After Bathing at Baxter's, released at the end of the revolutionary psychedelic year of 1967, is Jefferson Airplane code for tripping on acid. The album, I think, provides the best example of the what the Hippies, birthed as they were in the San Francisco Bay Area, were all about.
For an accurate, succinct appraisal let's turn to "The 40 Essential Albums of 1967" by Robert Christgau and David Fricke:
Jefferson Airplane: After Bathing at Baxter's (RCA)Nineteen sixty-seven is the year the United States starts its slide into freak out. The year opens with the January release of the eponymous debut by The Doors, which implores people to "Break on Through (To the Other Side)" in its opening track, followed in February by Jefferson Airplane's Surrealistic Pillow, before Sgt. Pepper's arrives in June. During 1967 the Beatles release not one but two psychedelic albums, Sgt. Pepper's and Magical Mystery Tour; as do The Doors, The Doors and Strange Days. The Jimi Hendrix Experience adds to the cerebral onslaught with two of its own, Are You Experienced?, released in August. and Axis: Bold as Love, in December. Not to be left out, The Who and the Rolling Stones get into the mix with psychedelic releases of their own: Their Satanic Majesties Request, The Rolling Stones' psychedelic one-off, and The Who's brilliant The Who Sell Out.
Singer Marty Balin was so alienated by the acid-fueled indulgence of the sessions for the Airplane's third album -- four months in Los Angeles, where the band stayed in a mansion that once housed the Beatles -- that he co-wrote only one song, "Young Girl Sunday Blues." Yet Baxter's was the Airplane at their most defiantly psychedelic, exploring outer limits of despair and song form in the dark urgency of "The Ballad of You and Me and Pooneil," Grace Slick's "Rejoyce" -- a protest-cabaret adaptation of James Joyce's Ulysses -- and the nine-minute instrumental improvisation, "Spare Chaynge." The raw challenge of Baxter's was also a requiem for the Day-Glo life promised a few months earlier by the Airplane's Surrealistic Pillow. In the closing medley, "Won't You Try/Saturday Afternoon," Paul Kantner looked back in longing at the Human Be-In of January '67, a new dawn that already seemed a lifetime ago.
By the end of 1967 the U.S. body politic is roiling and primed for the "crack in time" to come in 1968. Nineteen sixty-seven began with the arrival of the counterculture as a political force. The event was the Human Be-In, the founding moment for the Hippie. Peace, love, self-exploration and rock 'n' roll were its high points. But by the time the year had run its course -- huge race riots in Newark and Detroit and the first massive march on the Pentagon to call for a halt to the Vietnam War -- the Hippies were mindful that "breaking through to the other side" was going to be a messy business.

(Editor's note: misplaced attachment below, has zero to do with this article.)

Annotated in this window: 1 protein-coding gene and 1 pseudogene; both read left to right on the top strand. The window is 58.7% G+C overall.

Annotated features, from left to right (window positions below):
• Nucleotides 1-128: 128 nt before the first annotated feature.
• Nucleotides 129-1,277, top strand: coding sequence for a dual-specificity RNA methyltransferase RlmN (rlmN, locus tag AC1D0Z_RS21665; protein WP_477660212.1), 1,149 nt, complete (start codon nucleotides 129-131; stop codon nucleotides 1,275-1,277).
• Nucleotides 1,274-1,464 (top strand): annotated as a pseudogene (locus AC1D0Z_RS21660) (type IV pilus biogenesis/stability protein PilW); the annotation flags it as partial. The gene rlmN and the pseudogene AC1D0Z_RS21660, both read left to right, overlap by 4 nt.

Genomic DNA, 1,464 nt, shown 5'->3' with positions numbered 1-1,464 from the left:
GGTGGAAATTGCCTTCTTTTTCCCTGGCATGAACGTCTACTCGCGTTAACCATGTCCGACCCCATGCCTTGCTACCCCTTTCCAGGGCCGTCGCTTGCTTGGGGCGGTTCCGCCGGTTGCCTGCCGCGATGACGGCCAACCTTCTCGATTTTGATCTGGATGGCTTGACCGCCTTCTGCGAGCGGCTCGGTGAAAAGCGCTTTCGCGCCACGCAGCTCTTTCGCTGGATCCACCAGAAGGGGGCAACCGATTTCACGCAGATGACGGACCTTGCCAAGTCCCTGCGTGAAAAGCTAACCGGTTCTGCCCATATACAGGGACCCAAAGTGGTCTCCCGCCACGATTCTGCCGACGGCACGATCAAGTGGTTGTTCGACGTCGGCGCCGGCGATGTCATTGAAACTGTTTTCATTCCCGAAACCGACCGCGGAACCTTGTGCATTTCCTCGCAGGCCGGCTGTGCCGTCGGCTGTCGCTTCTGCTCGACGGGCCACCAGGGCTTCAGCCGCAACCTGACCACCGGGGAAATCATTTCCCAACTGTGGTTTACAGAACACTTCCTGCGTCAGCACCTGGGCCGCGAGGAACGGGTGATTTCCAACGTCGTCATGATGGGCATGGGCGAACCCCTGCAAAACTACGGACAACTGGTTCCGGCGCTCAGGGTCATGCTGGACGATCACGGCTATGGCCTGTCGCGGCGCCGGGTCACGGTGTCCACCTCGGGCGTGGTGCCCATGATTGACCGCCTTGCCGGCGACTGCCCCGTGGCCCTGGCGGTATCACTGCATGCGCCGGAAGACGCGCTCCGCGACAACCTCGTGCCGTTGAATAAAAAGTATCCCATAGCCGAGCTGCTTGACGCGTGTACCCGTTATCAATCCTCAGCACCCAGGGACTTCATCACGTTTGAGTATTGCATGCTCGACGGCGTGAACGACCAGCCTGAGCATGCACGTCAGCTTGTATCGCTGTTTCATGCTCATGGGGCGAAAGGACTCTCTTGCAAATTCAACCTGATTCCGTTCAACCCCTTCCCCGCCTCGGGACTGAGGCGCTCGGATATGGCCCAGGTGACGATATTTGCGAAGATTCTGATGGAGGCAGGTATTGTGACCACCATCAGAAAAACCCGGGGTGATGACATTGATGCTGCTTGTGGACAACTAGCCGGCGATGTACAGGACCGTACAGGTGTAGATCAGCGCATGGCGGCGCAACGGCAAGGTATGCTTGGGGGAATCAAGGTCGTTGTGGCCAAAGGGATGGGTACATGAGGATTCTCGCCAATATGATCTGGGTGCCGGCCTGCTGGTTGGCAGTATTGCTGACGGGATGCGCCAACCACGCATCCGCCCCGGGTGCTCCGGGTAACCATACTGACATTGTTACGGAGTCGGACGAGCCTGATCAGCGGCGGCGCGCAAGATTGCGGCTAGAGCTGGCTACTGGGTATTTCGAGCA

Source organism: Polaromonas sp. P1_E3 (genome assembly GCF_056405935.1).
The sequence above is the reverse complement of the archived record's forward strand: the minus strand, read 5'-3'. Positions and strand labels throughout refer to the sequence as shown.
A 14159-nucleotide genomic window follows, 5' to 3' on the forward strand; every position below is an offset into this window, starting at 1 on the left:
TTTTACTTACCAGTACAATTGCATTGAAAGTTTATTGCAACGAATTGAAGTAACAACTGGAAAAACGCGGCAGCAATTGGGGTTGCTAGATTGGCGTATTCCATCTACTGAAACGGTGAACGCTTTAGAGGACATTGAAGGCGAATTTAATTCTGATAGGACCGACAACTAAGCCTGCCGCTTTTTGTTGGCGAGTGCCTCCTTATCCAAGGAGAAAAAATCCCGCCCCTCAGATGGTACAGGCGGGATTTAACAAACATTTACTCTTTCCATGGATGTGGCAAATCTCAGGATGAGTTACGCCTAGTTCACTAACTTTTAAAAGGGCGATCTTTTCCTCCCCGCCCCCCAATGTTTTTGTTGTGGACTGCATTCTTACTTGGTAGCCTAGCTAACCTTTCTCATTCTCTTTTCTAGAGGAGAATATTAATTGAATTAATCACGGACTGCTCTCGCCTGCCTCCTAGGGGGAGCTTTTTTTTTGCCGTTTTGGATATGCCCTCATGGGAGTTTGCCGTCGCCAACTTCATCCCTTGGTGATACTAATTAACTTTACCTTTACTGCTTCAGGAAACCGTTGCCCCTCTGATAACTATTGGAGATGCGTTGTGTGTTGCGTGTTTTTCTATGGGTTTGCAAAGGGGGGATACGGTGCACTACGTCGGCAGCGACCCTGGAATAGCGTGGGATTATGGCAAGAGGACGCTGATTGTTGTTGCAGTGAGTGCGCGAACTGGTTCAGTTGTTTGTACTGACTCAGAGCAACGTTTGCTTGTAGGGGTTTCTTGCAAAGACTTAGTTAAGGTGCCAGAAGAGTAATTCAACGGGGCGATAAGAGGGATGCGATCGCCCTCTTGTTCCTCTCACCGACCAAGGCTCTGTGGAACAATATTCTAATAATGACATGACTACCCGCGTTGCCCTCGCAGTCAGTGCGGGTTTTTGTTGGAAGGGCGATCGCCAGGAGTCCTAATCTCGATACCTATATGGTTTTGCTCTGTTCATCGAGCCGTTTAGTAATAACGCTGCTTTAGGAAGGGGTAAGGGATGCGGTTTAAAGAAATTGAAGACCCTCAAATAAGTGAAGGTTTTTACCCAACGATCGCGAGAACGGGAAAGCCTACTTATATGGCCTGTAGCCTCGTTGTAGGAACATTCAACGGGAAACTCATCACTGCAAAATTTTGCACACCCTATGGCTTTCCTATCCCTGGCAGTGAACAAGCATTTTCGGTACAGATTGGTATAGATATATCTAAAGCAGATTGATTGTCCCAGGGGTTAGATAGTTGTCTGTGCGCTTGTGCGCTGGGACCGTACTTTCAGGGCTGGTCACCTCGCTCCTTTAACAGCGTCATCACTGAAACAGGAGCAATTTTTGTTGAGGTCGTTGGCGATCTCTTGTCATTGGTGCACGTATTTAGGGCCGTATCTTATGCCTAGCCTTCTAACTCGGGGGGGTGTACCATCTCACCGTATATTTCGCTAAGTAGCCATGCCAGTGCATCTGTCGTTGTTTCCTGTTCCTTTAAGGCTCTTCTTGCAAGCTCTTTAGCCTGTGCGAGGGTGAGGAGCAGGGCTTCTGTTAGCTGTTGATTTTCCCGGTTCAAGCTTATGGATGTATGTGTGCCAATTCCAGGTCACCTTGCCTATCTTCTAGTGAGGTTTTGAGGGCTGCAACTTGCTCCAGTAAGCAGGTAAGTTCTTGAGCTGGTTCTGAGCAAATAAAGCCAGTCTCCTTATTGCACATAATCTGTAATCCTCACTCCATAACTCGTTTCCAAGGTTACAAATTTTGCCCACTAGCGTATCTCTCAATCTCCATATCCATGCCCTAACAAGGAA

A year or two back I did a week-long immersion in After Bathing at Baxter's, the idea being that it would be the subject of a Hippies vs. Punks post.
One winter afternoon I descended to the large file room on the first floor of the building where I worked. There, after eating an apple and CLIF Builders Protein Bar, I nestled myself in the stacks and flat on my back on the carpeted floor drifted off to a state of quasi-consciousness while listening to After Bathing at Baxter's on my iPod. The lights to the file room were set to a motion detector. So after 15 minutes they blinked off and it was as if I were in a John Lilly sensory-deprivation tank.
It must have been Paul Kantner's "Martha" that I was listening to. I heard the song's concluding lines -- "There she'll be: in green sun, on blue earth under warm running shower" -- and it all came back to me: My childhood growing up in the Bay Area in the Sixties and Seventies. The weekend family outings and nature getaways. The green space and wetlands. Cattails. An intimate up-close tactile memory of cattails. Who interacts with cattails anymore? I certainly don't. But there I was on my back in the dark file room with my face in a cattail smeared with duck down set against a background of cool blue sky.
I figured what had happened is that I had accessed a buried memory of After Bathing at Baxter's. I don't think my parents owned I copy. I think my parents' best friends, the Bruscas, did. Our family would often go over to the Brusca family manse, a restored Victorian, on Friday nights and while the kids played Monopoly and watched horror movies on television the adults would smoke dope and listen to the stereo in the living with a big fireplace. This is where I am certain I must have been exposed to After Bathing at Baxter's because I remember being mesmerized by Ron Cobb's cover art. The Bruscas were the family we went with on camping trips -- to the beach, to various area parks and trails.
When I think about the Hippies I think about the vast San Francisco Estuary. I don't think you have the Hippies without the sense of the ecology of this gigantic wetlands; that, and a platform of shared prosperity and social democracy that Pat Brown liberalism realized in Northern California.
The Hippies were weekenders retreating from the workaday world. They thought it would be a good idea to make the weekend retreat an everyday reality. I agree wholeheartedly. It is. If you want to hear what that idea feels like listen to After Bathing at Baxter's. particularly the last track, Kantner's elegy for the Human Be-In, "Won't You Try/Saturday Afternoon":
Apologies. I promised a hypothesis explaining our current hopelessness. Maybe next week. We'll stay on 1967. Get ready for The Monkees!